Entrepreneurship Fantasy Land


What exactly is an entrepreneurship major?

When I was in college, I recall no such curriculum but I see and hear about it all of the time now. Admittedly, I would have chosen that had it been available and offered but I’m glad that it wasn’t an option. I’m sure that some of the lessons are valuable and likely could be of benefit to up and coming visionaries but how do you teach someone to have figurative balls? Better yet, how do you properly prepare a graduate in entrepreneurship to begin to understand exactly what they’re getting themselves into in our current climate? …not by taking accredited entrepreneurship finals, I assure you.

Building a business or joining a startup is a decision that many like myself have made based on the sheer dissatisfaction of working in an overly corporate and bureaucratic environment. Further, the inability to get things done efficiently and expeditiously is what drives most entrepreneurs towards the inevitable startup risk. Of course there can be reward but choosing to live on the razor’s edge is not for everyone. That’s a realization that comes from experience, not academics.

Even if you think you have the next big idea, you need to understand exactly what you’re not before you choose to be an entrepreneur. Making decisions the other way around without actually experiencing the corporate world is foolish. As an entrepreneur, you often need to sell to the corporate world, borrow money from the corporate world, interact with the corporate world and play by the corporate world’s rules if you seek the holy grail of potential acquisition or IPO. Learn how they operate.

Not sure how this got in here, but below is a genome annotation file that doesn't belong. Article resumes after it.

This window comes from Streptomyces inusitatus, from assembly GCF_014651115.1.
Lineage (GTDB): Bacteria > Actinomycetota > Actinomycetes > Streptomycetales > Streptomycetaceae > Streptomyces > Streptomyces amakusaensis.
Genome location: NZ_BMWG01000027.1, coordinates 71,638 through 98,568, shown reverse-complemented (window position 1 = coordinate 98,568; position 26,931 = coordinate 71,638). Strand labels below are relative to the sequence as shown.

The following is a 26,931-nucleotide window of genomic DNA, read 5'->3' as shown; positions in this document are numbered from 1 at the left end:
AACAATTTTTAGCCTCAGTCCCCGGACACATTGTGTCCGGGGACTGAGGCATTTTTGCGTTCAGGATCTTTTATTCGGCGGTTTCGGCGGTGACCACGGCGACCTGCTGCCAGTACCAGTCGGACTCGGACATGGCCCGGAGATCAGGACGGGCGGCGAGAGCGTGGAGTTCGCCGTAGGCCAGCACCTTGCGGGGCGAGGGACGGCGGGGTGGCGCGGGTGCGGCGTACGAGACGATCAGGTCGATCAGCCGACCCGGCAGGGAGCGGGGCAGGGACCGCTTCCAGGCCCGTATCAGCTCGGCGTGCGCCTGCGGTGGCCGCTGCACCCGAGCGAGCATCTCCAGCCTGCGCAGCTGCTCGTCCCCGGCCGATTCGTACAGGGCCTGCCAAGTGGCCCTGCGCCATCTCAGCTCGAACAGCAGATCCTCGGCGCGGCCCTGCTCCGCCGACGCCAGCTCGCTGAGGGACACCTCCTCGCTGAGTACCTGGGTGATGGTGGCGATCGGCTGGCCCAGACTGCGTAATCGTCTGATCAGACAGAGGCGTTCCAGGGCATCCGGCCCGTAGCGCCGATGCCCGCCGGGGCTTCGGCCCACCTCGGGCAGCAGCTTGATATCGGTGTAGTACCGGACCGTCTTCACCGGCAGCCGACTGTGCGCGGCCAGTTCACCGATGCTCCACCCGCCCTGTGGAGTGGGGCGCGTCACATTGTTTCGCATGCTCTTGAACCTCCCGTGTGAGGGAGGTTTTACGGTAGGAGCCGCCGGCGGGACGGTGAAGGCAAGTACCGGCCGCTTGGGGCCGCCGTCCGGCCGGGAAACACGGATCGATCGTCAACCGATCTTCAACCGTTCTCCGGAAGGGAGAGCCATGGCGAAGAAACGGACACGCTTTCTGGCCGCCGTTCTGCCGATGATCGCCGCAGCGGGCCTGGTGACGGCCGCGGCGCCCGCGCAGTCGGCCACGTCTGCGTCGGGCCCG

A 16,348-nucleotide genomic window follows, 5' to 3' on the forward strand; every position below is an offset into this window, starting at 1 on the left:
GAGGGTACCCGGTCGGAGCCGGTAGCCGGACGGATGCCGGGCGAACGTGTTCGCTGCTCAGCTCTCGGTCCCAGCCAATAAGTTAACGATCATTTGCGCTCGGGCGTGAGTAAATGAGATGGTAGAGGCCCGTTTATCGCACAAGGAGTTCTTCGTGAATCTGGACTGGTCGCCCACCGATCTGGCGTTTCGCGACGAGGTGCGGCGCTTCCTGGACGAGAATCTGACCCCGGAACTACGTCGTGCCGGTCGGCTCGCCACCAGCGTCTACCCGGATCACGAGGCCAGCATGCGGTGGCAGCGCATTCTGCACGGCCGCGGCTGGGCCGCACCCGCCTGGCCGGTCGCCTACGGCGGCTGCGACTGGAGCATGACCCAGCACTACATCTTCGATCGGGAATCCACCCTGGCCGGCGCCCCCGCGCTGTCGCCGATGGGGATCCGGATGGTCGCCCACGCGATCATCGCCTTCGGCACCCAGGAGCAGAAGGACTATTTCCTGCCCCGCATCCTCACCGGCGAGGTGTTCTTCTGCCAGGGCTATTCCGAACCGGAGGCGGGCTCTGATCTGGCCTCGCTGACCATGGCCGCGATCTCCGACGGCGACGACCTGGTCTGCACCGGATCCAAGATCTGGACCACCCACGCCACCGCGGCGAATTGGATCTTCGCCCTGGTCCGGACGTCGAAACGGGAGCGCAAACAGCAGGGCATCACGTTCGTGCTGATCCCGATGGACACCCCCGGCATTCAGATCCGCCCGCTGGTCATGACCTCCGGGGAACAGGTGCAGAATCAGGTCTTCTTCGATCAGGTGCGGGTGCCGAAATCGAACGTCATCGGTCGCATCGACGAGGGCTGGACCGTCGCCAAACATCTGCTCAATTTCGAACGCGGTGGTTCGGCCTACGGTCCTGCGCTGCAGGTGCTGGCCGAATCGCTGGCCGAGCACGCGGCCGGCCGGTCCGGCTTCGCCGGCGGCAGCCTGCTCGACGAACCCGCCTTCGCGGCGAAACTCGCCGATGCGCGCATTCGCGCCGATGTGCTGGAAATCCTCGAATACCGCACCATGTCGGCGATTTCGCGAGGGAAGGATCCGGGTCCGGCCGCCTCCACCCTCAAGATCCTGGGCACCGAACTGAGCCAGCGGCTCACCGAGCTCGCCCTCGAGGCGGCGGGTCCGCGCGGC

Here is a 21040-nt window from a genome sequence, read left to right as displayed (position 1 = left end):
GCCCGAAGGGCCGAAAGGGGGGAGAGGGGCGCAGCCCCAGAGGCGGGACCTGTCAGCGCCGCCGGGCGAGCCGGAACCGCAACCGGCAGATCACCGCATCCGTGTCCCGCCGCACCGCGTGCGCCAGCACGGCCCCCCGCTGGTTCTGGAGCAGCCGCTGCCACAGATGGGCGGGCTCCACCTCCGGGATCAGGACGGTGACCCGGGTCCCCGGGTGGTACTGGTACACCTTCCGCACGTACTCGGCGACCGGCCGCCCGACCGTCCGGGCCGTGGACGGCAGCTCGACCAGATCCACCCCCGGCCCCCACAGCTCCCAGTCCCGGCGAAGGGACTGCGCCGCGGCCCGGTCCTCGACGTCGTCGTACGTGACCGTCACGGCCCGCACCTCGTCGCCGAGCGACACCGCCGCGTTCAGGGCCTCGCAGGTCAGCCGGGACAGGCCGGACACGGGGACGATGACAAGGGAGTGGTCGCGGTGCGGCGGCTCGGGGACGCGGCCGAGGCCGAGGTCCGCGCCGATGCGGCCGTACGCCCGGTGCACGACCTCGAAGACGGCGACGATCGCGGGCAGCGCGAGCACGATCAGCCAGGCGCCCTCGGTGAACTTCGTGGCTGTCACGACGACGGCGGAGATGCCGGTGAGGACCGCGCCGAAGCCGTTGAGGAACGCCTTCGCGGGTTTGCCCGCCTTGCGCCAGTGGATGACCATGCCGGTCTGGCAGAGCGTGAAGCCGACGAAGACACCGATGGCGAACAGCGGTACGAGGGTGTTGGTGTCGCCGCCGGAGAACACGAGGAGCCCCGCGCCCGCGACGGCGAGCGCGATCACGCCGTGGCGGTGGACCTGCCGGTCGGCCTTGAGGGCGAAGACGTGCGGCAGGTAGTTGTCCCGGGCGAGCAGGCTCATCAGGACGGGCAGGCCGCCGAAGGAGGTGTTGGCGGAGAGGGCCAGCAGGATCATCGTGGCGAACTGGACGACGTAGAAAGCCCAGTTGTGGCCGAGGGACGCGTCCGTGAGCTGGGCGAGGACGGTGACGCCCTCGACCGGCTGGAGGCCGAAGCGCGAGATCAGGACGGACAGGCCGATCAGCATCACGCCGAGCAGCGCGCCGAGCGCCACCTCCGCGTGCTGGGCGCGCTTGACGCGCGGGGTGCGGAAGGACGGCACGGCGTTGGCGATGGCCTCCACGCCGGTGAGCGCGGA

Major in something tangible that interests you and then go to work in that field. Learn something about law, something about accounting, something technical and definitely something about sales and marketing. Get the proper experience, make connections, build your personal brand and become an expert in something that isn’t an adjective. Eventually become entrepreneurial in your chosen field. Endure the cubicle jungle, march past the cadaver grey walls, attend the unnecessary meetings for the sake of meetings but make mental notes of everything that you are not. In the process, build a network of like-minded individuals. Take that experience and only then apply it to your entrepreneurial endeavors.

This is what I consider a true entrepreneurship major. Your final exam is the actual plunge into the startup world. Good luck…you’ll need it.

4 thoughts on “Entrepreneurship Fantasy Land

  1. This is a really interesting perspective that I’ve never heard described so succinctly. I like it, but I’m biased because I’ve had the “pleasure” of working in the corporate world first. I’d be curious how somebody that hasn’t (especially young) would respond to this advice.

  2. I enjoyed reading your perspective. As a self-funded entrepreneur I can offer readers three small bit of advice from experience.
    1) It is not what you know that makes or breaks the financial success of your enterprise – it is knowing what you don’t.
    2) Keep your senses razor sharp, especially your vision – it can get “lost” at times.
    3) Don’t be afraid to start small and find pleasure in building a business.

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